New York City Ballet
(New York City Ballet Website)
Swan Lake 2015
Founders: George Balanchine and Lincoln Kirstein
Founding Choreographers: George Balanchine and Jerome Robbins
Ballet Master in Chief: Peter Martins
Ballet Mistress: Rosemary Dunleavy
Children’s Ballet Master: Dena Abergel
Orchestra, Music Director: Andrew Litton
Managing Dir. Communications & Special Projects: Robert Daniels
Associate Dir. Communications: Katharina Plumb
Communications Associate: Kina Poon
The David H. Koch Theater, Lincoln Center
Dr. Roberta E. Zlokower
September 25, 2015
(Read More NYC Ballet Reviews.)
Conductor: Daniel Capps
Violin Soloist: Arturo Delmoni
Swan Lake (1999): Music by Peter Ilyitch Tschaikovsky, Choreography by Peter Martins after Marius Petipa, Lev Ivanov, and George Balanchine, Scenery and Costumes by Per Kirkeby, Costumes realized by Barbara Matera, Lighting by Mark Stanley, Performed by Sterling Hyltin as Odette/Odile, Andrew Veyette as Prince Siegfried, Preston Chamblee as Von Rotbart, Marika Anderson as The Queen, Spartak Hoxha as Jester, Peter Walker as Benno, Sara Adams, Sarah Villwock, Peter Walker in Pas de Trois, Ashly Isaacs, Lauren King, Indiana Woodward, Daniel Ulbricht in Divertissement: Pas de Quatre, Claire Kretzschmar and Justin Peck leading Hungarian Dance, Georgina Pazcoguin and Adrian Danchig-Waring in Russian Dance, Meagan Mann, Gwyneth Muller, Daniel Applebaum, Andrew Scordato in Spanish Dance, Sarah Villwock and Sebastian Villarini-Velez leading Neapolitan Dance, Faye Arthurs, Ashley Hod, Claire Kretzschmar, Alexa Maxwell, Mary Elizabeth Sell, Mimi Staker as Six Princesses, Jacqueline Bologna, Baily Jones, Alexa Maxwell, Claire Von Enck as Four Small Swans, Students from School of American Ballet, and the Company.
I have always found the Peter Martins version of Swan Lake to be fascinating, with its synthesized story and score, its addition of several black swan costumes for the Corps in the Act II lake scene, its Neapolitan Dance, with a male and a female dancer leading an ensemble (rather than just duo males), its adherence to a solo Von Rotbart (in contrast to the duo- von Rothbarts in the Swan Lake across the Plaza), its Per Kirkeby abstract backdrops, and its differently designed fate for the leads, in the finale.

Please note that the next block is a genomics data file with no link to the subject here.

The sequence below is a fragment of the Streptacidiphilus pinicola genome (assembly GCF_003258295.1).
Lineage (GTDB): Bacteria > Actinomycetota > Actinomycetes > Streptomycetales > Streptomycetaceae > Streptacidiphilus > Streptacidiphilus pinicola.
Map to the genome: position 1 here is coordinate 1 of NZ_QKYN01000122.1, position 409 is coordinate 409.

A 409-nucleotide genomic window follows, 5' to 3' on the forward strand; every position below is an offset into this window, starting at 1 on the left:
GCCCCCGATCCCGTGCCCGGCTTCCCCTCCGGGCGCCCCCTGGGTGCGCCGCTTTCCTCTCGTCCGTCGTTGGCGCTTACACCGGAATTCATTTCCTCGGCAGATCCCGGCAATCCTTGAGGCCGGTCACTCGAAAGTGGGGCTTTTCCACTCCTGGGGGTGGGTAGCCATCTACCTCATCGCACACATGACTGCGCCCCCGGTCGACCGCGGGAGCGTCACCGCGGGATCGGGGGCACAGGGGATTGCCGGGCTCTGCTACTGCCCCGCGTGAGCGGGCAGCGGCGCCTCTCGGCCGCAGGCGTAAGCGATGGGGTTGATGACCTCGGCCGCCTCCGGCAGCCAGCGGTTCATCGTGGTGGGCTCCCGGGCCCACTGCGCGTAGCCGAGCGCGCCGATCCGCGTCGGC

In tonight’s performance, my first City Ballet program for this 2015 Fall Season, Zachary Catazaro’s injury led to a cast change for Prince Siegfried, with Andrew Veyette now partnering Sterling Hyltin in her dual roles as Odette and Odile. Mr. Veyette is always gallant, attentive, and dynamic. However, there was little stage chemistry between the two, in this iconic, full-length, romantic ballet, and I longed for expressive yearning. When Mr. Veyette dashed offstage, seeking his beloved Odette, he was overly athletic, leading with his head and shoulders, rather than poised in an elegant line. Ms. Hyltin, au contraire, was on fire, impassioned, her head and torso thrust back, legs extended when lifted, her trembling and undulating arms as wings, a vision to behold. In the Grand Ballroom scene, Act II, Ms. Hyltin whipped out her requisite 32 fouettés with aplomb and speed, even a couple of double turns seen within. Mr. Veyette was filled with energy and flash in this sensational scene, but his emotionality was internalized, not shared with the deceptive, seductive Odile, whom he was supposed to believe was Odette, the ingénue, white swan. Once again, his own rapid turns and open-legged fouettés were athletically, more than balletically, driven. In the Act I Lakeside Scene, Odette’s longing and vulnerability were vividly expressed, with Ms. Hyltin in dramatic over-drive, drawing the audience in.
As Benno, Peter Walker seemed miscast, lacking the theatricality inherent in the role as Siegfried’s best friend, also caught in the forest of mystical swans. Mr. Walker is a fine, abstract dancer, but a more gesturally expansive dancer would have been appropriate here. As Von Rotbart, with bright orange under-wings, Preston Chamblee was superb, a muscular, imposing presence. Spartak Hoxha, as the Jester (the only character that seems extraneous, a comical, ebullient, solo “Greek chorus”), worked quite well. Given the plot of love and loss, with the broad brush of tragic fate, the Jester is an unwelcome distraction. But, as mentioned above, I find Mr. Martins’ choreography transfixing and transporting. Marika Anderson, as Siegfried’s mother, the Queen, was regal and steady. The four cygnettes, here called “Four Small Swans”, were outstanding in the tightly joined and synchronized footwork. The Pas de Trois, with Benno and two female guests at Siegfried’s birthday fest, was pleasant, as was the Divertissement for four, with Daniel Ulbricht in an unusual minor role. He partnered three women with buoyant, rhythmic style. But, the coup de grace (second to Ms. Hyltin’s solos and spotlights) was the series of Grand Ballroom dances.
In the Hungarian Dance, Justin Peck (who should be cast once as Prince) gallantly partnered Gretchen Smith, supported by a rambunctious, kicking ensemble. Mr. Peck and Ms. Smith exuded chemistry and panache. Likewise, in the Russian Dance, Georgina Pazcoguin and Adrian Danchig-Waring were in brilliant form, crackling with charisma and enthusiasm. The Spanish and Neapolitan dances, as well, were eye-catching and fully defined. Finally, the Six Princesses, each pursuing a marital offer from the oh, so single Prince Siegfried, danced beautifully, with Tschaikovsky’s bristling tempos. Arturo Delmoni, on solo violin, kept the mood sensuous and surreal, while Daniel Capps, on the Conductor’s podium, brought out luster from City Ballet Orchestra.
Kudos to all.
in Peter Martins' "Swan Lake"
Courtesy of Paul Kolnik